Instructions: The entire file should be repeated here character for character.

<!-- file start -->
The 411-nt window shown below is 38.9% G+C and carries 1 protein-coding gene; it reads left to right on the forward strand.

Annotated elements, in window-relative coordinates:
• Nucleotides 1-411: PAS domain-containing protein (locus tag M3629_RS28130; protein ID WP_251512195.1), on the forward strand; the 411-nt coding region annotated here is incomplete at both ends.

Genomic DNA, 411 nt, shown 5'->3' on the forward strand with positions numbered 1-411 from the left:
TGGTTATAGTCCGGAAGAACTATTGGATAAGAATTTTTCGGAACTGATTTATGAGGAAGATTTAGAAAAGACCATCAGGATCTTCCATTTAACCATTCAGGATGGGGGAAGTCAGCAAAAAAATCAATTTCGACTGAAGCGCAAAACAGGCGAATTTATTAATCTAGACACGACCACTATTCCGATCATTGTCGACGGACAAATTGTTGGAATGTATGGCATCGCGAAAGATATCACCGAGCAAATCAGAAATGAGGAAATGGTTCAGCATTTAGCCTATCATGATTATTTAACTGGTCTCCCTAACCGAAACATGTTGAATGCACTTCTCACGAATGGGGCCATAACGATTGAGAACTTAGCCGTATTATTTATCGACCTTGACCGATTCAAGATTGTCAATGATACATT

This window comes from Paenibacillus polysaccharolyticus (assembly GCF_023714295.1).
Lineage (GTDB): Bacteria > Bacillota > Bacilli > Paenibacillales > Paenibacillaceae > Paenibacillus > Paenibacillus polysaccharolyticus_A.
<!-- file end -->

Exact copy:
The 411-nt window shown below is 38.9% G+C and carries 1 protein-coding gene; it reads left to right on the forward strand.

Annotated elements, in window-relative coordinates:
• Nucleotides 1-411: PAS domain-containing protein (locus tag M3629_RS28130; protein ID WP_251512195.1), on the forward strand; the 411-nt coding region annotated here is incomplete at both ends.

Genomic DNA, 411 nt, shown 5'->3' on the forward strand with positions numbered 1-411 from the left:
TGGTTATAGTCCGGAAGAACTATTGGATAAGAATTTTTCGGAACTGATTTATGAGGAAGATTTAGAAAAGACCATCAGGATCTTCCATTTAACCATTCAGGATGGGGGAAGTCAGCAAAAAAATCAATTTCGACTGAAGCGCAAAACAGGCGAATTTATTAATCTAGACACGACCACTATTCCGATCATTGTCGACGGACAAATTGTTGGAATGTATGGCATCGCGAAAGATATCACCGAGCAAATCAGAAATGAGGAAATGGTTCAGCATTTAGCCTATCATGATTATTTAACTGGTCTCCCTAACCGAAACATGTTGAATGCACTTCTCACGAATGGGGCCATAACGATTGAGAACTTAGCCGTATTATTTATCGACCTTGACCGATTCAAGATTGTCAATGATACATT

This window comes from Paenibacillus polysaccharolyticus (assembly GCF_023714295.1).
Lineage (GTDB): Bacteria > Bacillota > Bacilli > Paenibacillales > Paenibacillaceae > Paenibacillus > Paenibacillus polysaccharolyticus_A.